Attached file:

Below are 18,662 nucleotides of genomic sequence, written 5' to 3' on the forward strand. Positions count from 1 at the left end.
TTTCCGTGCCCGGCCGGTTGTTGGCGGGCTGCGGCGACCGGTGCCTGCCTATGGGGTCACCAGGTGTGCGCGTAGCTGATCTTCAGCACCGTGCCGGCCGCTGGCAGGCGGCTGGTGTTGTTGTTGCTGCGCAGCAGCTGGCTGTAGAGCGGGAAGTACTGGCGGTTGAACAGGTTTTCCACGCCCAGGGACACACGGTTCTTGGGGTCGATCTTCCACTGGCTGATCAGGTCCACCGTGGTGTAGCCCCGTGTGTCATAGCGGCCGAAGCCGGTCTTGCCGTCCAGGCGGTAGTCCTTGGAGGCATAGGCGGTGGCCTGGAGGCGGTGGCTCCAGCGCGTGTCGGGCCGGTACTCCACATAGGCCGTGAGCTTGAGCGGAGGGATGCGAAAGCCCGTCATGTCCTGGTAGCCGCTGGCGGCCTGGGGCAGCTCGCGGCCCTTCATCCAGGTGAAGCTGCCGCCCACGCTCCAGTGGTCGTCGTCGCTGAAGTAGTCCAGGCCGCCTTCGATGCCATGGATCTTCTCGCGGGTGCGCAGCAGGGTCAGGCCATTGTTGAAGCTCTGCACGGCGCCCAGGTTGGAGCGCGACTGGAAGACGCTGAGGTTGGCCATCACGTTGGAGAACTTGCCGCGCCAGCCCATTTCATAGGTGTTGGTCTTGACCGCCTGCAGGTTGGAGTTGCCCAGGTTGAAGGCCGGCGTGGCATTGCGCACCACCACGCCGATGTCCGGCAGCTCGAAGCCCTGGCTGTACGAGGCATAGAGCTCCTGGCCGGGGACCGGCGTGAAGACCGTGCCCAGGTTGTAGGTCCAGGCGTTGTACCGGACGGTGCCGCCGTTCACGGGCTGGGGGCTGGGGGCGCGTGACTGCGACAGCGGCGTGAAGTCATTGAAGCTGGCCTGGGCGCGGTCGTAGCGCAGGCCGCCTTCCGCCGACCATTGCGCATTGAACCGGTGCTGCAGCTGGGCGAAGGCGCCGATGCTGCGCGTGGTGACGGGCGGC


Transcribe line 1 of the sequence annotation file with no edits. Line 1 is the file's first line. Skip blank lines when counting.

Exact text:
Below are 18,662 nucleotides of genomic sequence, written 5' to 3' on the forward strand. Positions count from 1 at the left end.